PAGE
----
He served as a member of the Kentucky Senate from 1825 to 1829, and was also elected three times to the United States House of Representatives, initially as an Independent and then as a Whig, serving Kentucky's District 7 between 1837 and 1843.
From 1829 to 1835, he served as the Governor of Arkansas Territory. During his term as governor he arranged for the construction of the Old State House by the Kentucky architect Gideon Shryock. It remains the oldest surviving state capitol west of the Mississippi River.
Pope was married to three socially well-connected women over his lifetime - outliving them all. In 1795 he married Anne Henry Christian (d. 1806), daughter of one of the first settlers of Louisville, Kentucky and niece of Patrick Henry. After Anne died, and while a U.S. Senator, serving as president pro tem, he remarried in 1810. He married well again this time to Elizabeth Janet Dorcas Johnson (1786-1818), daughter of Joshua Johnson, the first American Consul-General to England. Her sister, Louisa, was the wife of John Quincy Adams, who was at that time the U.S. Minister to Prussia and later, with John Pope's support, President of the United States. During this time, and primarily under the advisement of his wife Eliza, Pope built the avant-garde mansion in what was then on the edges of the "Athens of the West" Lexington, Kentucky which was designed by the noted American architect, Benjamin Henry Latrobe.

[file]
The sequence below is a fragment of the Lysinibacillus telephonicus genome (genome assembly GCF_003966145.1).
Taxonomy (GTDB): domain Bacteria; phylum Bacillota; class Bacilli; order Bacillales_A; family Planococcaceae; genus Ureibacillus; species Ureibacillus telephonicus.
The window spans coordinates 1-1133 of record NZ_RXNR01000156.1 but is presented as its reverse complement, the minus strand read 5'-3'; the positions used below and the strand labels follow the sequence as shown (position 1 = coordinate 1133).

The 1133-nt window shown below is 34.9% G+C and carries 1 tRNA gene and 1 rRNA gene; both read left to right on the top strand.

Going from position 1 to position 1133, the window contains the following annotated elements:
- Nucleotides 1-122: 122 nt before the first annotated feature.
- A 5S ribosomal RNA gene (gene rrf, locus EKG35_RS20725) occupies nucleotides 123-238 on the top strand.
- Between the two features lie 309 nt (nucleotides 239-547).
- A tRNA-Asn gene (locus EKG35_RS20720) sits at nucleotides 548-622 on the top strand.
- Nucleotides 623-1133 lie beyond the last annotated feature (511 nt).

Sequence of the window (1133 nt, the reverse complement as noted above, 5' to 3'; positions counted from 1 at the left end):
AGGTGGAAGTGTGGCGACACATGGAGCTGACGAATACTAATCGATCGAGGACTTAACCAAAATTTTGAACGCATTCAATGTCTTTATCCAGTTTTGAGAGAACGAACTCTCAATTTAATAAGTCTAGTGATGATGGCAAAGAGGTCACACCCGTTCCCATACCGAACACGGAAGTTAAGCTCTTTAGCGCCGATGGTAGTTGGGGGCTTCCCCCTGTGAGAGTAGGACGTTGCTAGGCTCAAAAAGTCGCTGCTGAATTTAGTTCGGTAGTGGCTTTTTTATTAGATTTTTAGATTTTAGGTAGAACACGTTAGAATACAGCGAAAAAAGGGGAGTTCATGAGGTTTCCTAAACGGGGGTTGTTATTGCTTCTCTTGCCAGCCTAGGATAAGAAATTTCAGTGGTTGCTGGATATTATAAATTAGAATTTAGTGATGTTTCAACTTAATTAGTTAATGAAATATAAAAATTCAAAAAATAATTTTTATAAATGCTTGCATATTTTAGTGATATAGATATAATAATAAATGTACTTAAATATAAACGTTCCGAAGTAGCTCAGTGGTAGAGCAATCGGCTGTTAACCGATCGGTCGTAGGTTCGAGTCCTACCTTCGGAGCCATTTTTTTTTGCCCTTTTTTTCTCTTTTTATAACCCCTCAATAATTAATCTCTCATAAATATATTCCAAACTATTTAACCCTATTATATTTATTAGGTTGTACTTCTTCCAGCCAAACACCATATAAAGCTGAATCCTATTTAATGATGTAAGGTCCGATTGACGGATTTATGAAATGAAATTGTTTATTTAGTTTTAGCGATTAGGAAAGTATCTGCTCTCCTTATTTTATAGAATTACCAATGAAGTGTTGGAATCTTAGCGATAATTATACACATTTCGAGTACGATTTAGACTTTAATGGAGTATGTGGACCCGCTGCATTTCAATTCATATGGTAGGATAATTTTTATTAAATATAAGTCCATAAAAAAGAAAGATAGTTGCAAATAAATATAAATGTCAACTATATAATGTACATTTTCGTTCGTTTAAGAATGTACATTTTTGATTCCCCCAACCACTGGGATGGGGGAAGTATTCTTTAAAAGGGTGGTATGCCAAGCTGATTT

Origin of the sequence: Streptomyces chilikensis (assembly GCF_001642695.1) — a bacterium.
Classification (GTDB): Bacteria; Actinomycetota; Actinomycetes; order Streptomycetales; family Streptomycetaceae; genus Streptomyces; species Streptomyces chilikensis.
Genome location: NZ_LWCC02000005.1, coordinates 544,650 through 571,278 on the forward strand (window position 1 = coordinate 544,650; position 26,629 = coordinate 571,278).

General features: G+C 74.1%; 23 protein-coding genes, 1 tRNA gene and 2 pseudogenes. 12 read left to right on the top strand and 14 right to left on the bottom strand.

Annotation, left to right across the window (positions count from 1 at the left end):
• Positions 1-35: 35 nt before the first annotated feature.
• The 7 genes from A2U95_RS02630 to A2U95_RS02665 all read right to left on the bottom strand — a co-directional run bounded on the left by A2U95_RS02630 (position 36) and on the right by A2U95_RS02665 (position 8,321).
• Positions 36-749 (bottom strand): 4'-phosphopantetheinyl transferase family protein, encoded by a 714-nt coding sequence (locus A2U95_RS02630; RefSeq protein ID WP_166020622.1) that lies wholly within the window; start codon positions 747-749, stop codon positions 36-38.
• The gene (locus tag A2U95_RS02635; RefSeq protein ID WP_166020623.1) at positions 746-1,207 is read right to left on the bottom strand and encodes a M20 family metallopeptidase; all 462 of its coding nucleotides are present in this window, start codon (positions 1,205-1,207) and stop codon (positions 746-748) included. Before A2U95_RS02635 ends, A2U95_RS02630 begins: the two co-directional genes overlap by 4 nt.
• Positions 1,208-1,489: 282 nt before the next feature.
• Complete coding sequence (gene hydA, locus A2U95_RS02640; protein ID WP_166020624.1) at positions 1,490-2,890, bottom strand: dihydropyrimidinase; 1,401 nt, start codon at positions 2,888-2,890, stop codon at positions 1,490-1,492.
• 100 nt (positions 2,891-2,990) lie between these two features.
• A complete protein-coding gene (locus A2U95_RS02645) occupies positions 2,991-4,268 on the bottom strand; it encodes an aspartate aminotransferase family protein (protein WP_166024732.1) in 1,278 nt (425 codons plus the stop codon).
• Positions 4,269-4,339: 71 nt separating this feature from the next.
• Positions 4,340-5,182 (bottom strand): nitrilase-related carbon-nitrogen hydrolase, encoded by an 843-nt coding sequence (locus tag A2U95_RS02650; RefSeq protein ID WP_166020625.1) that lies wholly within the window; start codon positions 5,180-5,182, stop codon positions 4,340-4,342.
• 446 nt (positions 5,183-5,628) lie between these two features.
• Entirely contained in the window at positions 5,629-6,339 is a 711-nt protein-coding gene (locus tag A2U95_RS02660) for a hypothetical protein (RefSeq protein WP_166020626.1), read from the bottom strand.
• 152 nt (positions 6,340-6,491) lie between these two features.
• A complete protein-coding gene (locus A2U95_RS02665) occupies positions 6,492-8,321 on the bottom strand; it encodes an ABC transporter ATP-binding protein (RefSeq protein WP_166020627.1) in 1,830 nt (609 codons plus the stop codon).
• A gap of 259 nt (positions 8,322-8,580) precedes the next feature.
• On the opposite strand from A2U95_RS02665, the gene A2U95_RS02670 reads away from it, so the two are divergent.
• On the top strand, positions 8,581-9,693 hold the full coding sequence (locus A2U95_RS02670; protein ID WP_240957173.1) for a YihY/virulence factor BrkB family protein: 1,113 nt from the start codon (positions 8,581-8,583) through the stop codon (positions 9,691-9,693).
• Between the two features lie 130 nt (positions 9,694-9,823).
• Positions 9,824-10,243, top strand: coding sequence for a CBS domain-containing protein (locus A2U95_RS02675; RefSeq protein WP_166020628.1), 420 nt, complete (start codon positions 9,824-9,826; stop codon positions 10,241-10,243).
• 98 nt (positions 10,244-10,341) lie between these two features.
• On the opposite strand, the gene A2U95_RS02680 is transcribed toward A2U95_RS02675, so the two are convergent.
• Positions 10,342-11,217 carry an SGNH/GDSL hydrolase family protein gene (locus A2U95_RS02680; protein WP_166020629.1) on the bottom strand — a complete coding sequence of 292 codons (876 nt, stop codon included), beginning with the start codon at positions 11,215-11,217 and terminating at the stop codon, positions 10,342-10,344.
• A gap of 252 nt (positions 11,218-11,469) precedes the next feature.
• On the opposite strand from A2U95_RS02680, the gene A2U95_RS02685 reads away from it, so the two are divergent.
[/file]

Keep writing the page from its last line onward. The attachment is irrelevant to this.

After the death of Eliza his second wife, Pope resigned from his position as secretary of state of Kentucky (under Governor Gabriel Slaughter) and law professor at Transylvania University, and in 1820 he moved to Springfield, Kentucky. Mrs. Frances Watkins Walton of Washington County (1772-1843), widow of General Matthew Walton, founder of Springfield and state politician. At the time of her marriage to John Pope, Mrs. Walton was one of the wealthiest people in the state. After his marriage, Pope lived in his wife's home, Walton Manor, and practiced law from the older brick cottage in front of the mansion. When his daughter married in 1829, he sold the Pope Villa which he had been leasing out, and he sold the Walton Manor to her husband John Watkins Cocke. Pope and his wife then moved to Arkansas where he served as Territorial Governor until 1835. He returned to Springfield with his wife, and they built a new house for themselves. This smaller house is also on the National Register of Historic Places. He served as a Kentucky representative to Congress from 1837 to 1843; but, soon before his third wife died, he was an unsuccessful candidate for reelection in 1842 to the Twenty-eighth Congress.